Songs to the Moon
The Myrthen Ensemble
(Mary Bevan – soprano; Clara Mouriz – mezzo soprano; Alan Clayton – tenor; Marcus Farnsworth – baritone; Joseph Middleton – piano)
rec. Potton Hall, Suffolk, UK, 17-20 May 2015
Booklet in English only, with texts and translations SIGNUM CLASSICS SIGCD443 [38:00 + 42:47]
Except for the opening Peter Warlock piece, this recording of nocturnally-themed songs by the Myrthen Ensemble is divided into ‘halves’, the first of German romanticism, represented by Schumann and Brahms, and the second comprising composers of other nationalities, covering late romantic, impressionist and more recent periods. This division is emphasised by each half being allocated to a separate CD when, based on the programme’s total duration, it could all have
occupied a single CD - an artistic decision, perhaps, to encourage an interval break.
The Myrthen Ensemble are UK-based and possibly atypical as a vocal group in that the accompanist is included in their number. All singing members have prominent individual careers spanning opera, oratorio and solo performance, and pianist Joseph Middleton is apparently much sought after in his speciality. ‘Myrthen’ (myrtles) is taken from the song-cycle that Schumann wrote as a wedding gift for his wife Clara, and the group’s raison d'être, according to the liner notes, is to explore the chamber-music element of art-song. They have recently formed and this is their debut CD. All the voices strike me as on the lighter side of their designated vocal range, perhaps not surprising for this early stage in their careers.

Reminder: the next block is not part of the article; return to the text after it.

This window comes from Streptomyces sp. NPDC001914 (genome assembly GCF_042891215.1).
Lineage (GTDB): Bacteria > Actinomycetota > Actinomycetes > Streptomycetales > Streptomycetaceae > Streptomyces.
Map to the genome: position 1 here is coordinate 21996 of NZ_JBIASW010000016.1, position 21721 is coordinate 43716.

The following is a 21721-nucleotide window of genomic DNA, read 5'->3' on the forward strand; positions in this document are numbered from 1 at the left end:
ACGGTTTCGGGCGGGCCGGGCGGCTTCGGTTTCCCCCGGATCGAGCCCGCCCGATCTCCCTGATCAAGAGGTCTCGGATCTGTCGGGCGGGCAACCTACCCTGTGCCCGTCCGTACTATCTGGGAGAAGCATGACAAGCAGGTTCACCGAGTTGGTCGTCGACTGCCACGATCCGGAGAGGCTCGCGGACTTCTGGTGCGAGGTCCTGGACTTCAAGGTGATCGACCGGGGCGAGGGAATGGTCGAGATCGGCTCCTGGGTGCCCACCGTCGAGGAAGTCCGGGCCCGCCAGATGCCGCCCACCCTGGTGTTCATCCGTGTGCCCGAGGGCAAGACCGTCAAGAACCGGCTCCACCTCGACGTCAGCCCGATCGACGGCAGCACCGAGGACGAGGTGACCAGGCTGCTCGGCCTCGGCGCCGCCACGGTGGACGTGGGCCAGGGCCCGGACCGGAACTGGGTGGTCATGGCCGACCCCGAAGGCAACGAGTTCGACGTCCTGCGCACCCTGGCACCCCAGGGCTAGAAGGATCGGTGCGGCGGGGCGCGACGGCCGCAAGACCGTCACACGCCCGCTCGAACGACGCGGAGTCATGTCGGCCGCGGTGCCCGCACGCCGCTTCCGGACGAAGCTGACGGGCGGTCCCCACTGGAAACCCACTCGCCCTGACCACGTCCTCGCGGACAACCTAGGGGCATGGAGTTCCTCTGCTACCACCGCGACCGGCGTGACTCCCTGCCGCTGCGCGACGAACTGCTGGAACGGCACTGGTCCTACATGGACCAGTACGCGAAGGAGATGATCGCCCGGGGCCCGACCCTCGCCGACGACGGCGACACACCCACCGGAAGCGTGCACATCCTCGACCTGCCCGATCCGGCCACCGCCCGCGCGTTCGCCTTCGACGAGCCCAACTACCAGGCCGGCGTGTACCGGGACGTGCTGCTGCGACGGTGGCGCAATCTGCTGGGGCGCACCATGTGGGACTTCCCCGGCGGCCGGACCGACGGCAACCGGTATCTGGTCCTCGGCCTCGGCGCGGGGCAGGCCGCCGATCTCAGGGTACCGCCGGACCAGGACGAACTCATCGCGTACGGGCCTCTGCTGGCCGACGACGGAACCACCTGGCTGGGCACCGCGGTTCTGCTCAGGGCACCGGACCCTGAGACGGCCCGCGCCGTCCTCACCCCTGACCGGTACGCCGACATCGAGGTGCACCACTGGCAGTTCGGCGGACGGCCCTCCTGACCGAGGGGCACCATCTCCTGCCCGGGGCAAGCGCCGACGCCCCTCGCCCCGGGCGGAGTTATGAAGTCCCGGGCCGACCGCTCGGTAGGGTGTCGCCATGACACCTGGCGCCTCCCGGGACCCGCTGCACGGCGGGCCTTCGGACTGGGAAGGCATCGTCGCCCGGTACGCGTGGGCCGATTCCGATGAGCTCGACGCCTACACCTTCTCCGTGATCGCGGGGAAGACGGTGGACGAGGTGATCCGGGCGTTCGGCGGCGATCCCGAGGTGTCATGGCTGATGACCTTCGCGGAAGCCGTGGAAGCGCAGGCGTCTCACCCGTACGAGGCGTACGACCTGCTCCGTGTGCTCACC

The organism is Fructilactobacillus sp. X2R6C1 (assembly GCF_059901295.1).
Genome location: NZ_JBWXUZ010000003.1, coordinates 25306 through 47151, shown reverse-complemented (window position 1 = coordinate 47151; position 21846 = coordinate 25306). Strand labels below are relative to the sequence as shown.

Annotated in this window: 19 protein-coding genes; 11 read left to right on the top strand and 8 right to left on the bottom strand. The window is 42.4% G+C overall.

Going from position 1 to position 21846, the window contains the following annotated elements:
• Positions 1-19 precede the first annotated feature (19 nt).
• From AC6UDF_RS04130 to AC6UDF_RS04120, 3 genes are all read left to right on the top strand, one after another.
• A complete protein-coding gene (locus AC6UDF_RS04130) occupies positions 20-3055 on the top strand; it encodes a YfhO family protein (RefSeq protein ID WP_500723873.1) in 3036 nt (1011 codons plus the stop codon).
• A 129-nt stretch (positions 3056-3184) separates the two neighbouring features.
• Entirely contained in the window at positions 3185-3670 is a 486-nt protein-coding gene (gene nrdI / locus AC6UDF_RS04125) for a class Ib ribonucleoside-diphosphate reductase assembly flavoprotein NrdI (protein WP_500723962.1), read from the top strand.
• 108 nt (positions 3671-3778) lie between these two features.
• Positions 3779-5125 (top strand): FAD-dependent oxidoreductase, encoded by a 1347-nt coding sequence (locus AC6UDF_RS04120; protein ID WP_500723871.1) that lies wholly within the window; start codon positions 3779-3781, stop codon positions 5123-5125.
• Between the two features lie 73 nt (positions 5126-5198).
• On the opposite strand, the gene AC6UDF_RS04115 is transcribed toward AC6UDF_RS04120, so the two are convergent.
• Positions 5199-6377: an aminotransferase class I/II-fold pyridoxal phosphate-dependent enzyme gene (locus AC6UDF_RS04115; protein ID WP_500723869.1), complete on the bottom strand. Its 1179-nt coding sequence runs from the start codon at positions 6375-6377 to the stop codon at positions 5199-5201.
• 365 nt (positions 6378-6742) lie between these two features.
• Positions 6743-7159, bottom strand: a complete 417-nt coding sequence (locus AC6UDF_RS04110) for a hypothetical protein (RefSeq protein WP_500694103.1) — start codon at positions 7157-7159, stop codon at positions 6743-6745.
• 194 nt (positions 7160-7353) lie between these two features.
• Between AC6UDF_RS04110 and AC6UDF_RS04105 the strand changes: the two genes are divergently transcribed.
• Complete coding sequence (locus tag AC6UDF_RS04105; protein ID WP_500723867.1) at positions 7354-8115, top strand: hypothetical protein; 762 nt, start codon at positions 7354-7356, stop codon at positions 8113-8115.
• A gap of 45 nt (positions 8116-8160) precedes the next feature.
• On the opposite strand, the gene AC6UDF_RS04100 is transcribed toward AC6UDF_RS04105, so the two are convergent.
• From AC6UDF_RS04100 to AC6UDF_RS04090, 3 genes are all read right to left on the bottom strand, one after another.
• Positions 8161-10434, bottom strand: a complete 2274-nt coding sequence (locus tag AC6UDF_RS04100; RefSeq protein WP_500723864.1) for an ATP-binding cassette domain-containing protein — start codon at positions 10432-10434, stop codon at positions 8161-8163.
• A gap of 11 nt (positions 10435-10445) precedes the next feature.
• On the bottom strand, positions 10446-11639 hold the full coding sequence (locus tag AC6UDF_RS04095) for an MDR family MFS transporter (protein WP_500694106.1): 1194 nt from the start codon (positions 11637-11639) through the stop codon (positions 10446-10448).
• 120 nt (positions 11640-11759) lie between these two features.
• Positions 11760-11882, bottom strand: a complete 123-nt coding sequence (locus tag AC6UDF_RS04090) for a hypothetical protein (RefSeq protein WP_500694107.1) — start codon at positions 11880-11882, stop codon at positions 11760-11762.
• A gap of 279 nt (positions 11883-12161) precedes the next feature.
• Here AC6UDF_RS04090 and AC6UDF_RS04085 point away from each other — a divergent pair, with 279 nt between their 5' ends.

It also strikes me that the success of this collection is likewise split two ways, not so much from the quality of the performances, but from the comparisons they beg. In the Brahms and Schumann lieder, the Myrthen Ensemble are in formidable company, not least the Mathis, Fassbaender, Schreier and Fischer-Dieskau recordings of the Brahms quartets. While most are currently out of print, the three Op. 64 quartets, of which the Myrthen Ensemble perform the second, are still available on a DG twofer. The same artists and those of similar stature populate the catalogue for the solo and duet works, which in the case of Schumann includes the Hyperion Graham Johnson Lieder Edition. The Myrthen Ensemble’s public outings to date have been very well received, and I’m not surprised – the fare they present here would make a first-class concert, and send me home very happy - but this is a commercial recording, and I must take a wider view. In the lieder, they simply do not have the individual or collective richness of tone to compete with the best. An additional, and perhaps more personal, reservation that I have concerns their German diction, which sounds a little too studied and over-etched. It comes across almost as compensation for the tonal deficit, and a sense of singing from the head rather than the heart.